This post was originally published on the MIT Convergence Culture Consortium Weblog on April 9, 2007.
There are still several angry viewers out there, and the new approach by TV network SOAPnet leaves many questioning whether the company was in it to be the Long Tail platform it had originally claimed.
The cable channel, which has been built around airing several daytime soap operas in the evening after they air on their main networks during the day, has supplemented that material with content from the archives of popular cancelled soaps like Another World and Ryan's Hope...that is until a new daytime lineup came along and bumped off a lot of the soaps.
Now, instead of Another World, the channel will feature One Tree Hill, The O.C., reruns of ABC Family's Falcon Beach, and is featuring regular airings of Dallas as well--four hours a day, in fact. The network will also be launching General Hospital: Night Shift later this year, as I wrote about last month.
Ryan's Hope has been moved from its daily airing to Sunday morning and will now air from 6 a.m. until 7 a.m. Further, the short-lived Port Charles has been moved to 6 a.m. on Saturday only. Considering that, as Daniel R. Coleridge with TV Guide notes, the Another World reruns were averaging a 0.0 in the Nielsen's among the target 18-49 female demographic, that's not a good sign. Of course, it's also probably a sign that the Nielsen's don't help much when trying to measure Long Tail targeted material of the type that SOAPnet is pushing, but that's another story.
The question raised by the fans of these classic soaps is what the point of SOAPnet was, if it's going to now feature significant content from primetime shows that these fans argue aren't really even soap operas and that primetime dramas like The O.C. and 90210 and Dallas don't fit into the brand identity of a soap opera cable network.
Of course, considering the traditional system of cable advertising sales and the centrality of the Nielsen ratings, one can hardly argue with the changes SOAPnet is making, but it nevertheless angers a lot of real and dedicated soap opera fans, for instance the 1,327 signatures on an Another World petition that has been circulating. There are currently 577 signatures on a Ryan's Hope petition circling as well.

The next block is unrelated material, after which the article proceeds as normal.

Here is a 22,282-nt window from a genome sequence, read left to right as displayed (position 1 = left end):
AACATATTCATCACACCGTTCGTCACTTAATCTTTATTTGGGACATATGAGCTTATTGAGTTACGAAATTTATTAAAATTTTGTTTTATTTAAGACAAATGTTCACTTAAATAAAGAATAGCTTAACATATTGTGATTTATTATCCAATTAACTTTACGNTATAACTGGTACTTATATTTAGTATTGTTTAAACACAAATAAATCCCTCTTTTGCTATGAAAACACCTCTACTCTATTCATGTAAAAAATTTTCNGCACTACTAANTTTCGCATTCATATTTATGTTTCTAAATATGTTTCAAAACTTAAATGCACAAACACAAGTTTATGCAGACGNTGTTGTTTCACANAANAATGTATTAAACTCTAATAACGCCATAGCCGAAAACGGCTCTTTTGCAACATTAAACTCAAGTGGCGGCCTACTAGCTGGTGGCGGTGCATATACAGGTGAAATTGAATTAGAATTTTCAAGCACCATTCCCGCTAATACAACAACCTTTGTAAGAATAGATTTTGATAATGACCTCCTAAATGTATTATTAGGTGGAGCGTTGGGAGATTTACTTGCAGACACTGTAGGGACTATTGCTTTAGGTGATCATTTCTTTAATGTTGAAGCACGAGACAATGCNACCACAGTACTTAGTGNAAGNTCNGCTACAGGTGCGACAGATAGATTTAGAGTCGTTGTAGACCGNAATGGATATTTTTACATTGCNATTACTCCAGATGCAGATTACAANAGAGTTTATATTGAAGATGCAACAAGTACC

Fan boards have been alive with plans for write-ins, further petitions, and voice mails to the powers that be at SOAPnet to voice their displeasure.
For instance, fan Luray on the Soap Central board writes:
Frons is all about attracting young, hip viewers. What he doesn't realize is:
a) People in his adored demographic of 18-34 are watching this show, too.
b) I have more money to spend on advertisers' products than a 25-year-old
c) I'm 48 years old and I'm pretty damn hip!
An often-viewed post over on Snark Weighs In says:
The Soapnet audience is small. And as long as it revolves around current daytime soaps, third-rate original programming, and endless reruns of 90's/early 2000's fare, I don't see it growing much further. Now, it appears Soapnet is willing to fritter away the most loyal viewers they have, in what is, at best, a weak bid at picking up a few thousand younger viewers. That's at best. Because even going by that reasoning, I want to know how a schedule aimed at grabbing younger demos includes four hours a day of Dallas.
Many fans said they specifically purchased digital cable and asked their local carrier to pick up SOAPnet so they could see this content and that they felt cheated after the amount of work they put into getting SOAPnet launched in so many markets, that they were used as the proselytizers on the ground level only to be dumped when the channel go the national penetration it was looking for.
The question here is still a balance between impressions, in which these shows were not doing well, and the dedication the viewers have to the show. The cancellation is not just about losing programming but a feeling from loyal SOAPnet fans, the most dedicated core of the fan base, that they are not being respected.
In the meantime, Another World will continue to be featured on PGP Classic Soaps through AOL Video.
Thanks to Therese Moss' e-mail to CMS which helped prod me to finally writing about this, since I had been meaning to for some time.